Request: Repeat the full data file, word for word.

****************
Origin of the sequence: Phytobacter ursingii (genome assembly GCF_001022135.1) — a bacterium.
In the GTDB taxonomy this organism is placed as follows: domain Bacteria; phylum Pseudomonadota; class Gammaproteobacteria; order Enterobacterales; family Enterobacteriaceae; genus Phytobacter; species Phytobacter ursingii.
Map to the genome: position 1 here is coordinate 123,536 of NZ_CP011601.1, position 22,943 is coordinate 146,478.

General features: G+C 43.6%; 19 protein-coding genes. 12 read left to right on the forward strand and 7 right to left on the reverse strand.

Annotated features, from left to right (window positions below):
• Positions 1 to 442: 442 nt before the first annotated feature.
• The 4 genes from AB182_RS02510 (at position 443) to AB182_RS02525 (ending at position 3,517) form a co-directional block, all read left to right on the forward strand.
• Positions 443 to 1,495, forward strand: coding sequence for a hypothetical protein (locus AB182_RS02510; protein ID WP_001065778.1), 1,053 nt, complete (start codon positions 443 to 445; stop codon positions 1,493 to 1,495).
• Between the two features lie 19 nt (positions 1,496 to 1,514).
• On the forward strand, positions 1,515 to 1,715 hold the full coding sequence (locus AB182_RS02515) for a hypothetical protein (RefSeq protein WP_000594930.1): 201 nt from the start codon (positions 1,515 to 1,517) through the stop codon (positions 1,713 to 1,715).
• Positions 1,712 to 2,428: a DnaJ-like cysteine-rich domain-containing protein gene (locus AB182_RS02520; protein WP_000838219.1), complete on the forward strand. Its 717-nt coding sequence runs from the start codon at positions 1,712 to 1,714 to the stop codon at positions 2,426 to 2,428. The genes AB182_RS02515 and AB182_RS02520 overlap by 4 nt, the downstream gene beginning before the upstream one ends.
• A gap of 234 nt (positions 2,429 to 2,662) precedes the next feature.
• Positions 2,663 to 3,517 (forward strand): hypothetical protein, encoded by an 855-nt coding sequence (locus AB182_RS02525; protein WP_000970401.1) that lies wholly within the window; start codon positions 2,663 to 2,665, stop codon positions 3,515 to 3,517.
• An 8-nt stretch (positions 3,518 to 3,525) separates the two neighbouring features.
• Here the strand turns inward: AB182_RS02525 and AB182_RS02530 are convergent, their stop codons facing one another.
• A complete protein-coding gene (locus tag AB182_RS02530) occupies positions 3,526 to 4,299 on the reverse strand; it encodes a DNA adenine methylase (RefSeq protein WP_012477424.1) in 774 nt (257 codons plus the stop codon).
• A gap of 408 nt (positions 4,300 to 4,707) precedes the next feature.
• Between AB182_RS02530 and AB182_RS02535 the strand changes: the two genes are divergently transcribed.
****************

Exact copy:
Origin of the sequence: Phytobacter ursingii (genome assembly GCF_001022135.1) — a bacterium.
In the GTDB taxonomy this organism is placed as follows: domain Bacteria; phylum Pseudomonadota; class Gammaproteobacteria; order Enterobacterales; family Enterobacteriaceae; genus Phytobacter; species Phytobacter ursingii.
Map to the genome: position 1 here is coordinate 123,536 of NZ_CP011601.1, position 22,943 is coordinate 146,478.

General features: G+C 43.6%; 19 protein-coding genes. 12 read left to right on the forward strand and 7 right to left on the reverse strand.

Annotated features, from left to right (window positions below):
• Positions 1 to 442: 442 nt before the first annotated feature.
• The 4 genes from AB182_RS02510 (at position 443) to AB182_RS02525 (ending at position 3,517) form a co-directional block, all read left to right on the forward strand.
• Positions 443 to 1,495, forward strand: coding sequence for a hypothetical protein (locus AB182_RS02510; protein ID WP_001065778.1), 1,053 nt, complete (start codon positions 443 to 445; stop codon positions 1,493 to 1,495).
• Between the two features lie 19 nt (positions 1,496 to 1,514).
• On the forward strand, positions 1,515 to 1,715 hold the full coding sequence (locus AB182_RS02515) for a hypothetical protein (RefSeq protein WP_000594930.1): 201 nt from the start codon (positions 1,515 to 1,517) through the stop codon (positions 1,713 to 1,715).
• Positions 1,712 to 2,428: a DnaJ-like cysteine-rich domain-containing protein gene (locus AB182_RS02520; protein WP_000838219.1), complete on the forward strand. Its 717-nt coding sequence runs from the start codon at positions 1,712 to 1,714 to the stop codon at positions 2,426 to 2,428. The genes AB182_RS02515 and AB182_RS02520 overlap by 4 nt, the downstream gene beginning before the upstream one ends.
• A gap of 234 nt (positions 2,429 to 2,662) precedes the next feature.
• Positions 2,663 to 3,517 (forward strand): hypothetical protein, encoded by an 855-nt coding sequence (locus AB182_RS02525; protein WP_000970401.1) that lies wholly within the window; start codon positions 2,663 to 2,665, stop codon positions 3,515 to 3,517.
• An 8-nt stretch (positions 3,518 to 3,525) separates the two neighbouring features.
• Here the strand turns inward: AB182_RS02525 and AB182_RS02530 are convergent, their stop codons facing one another.
• A complete protein-coding gene (locus tag AB182_RS02530) occupies positions 3,526 to 4,299 on the reverse strand; it encodes a DNA adenine methylase (RefSeq protein WP_012477424.1) in 774 nt (257 codons plus the stop codon).
• A gap of 408 nt (positions 4,300 to 4,707) precedes the next feature.
• Between AB182_RS02530 and AB182_RS02535 the strand changes: the two genes are divergently transcribed.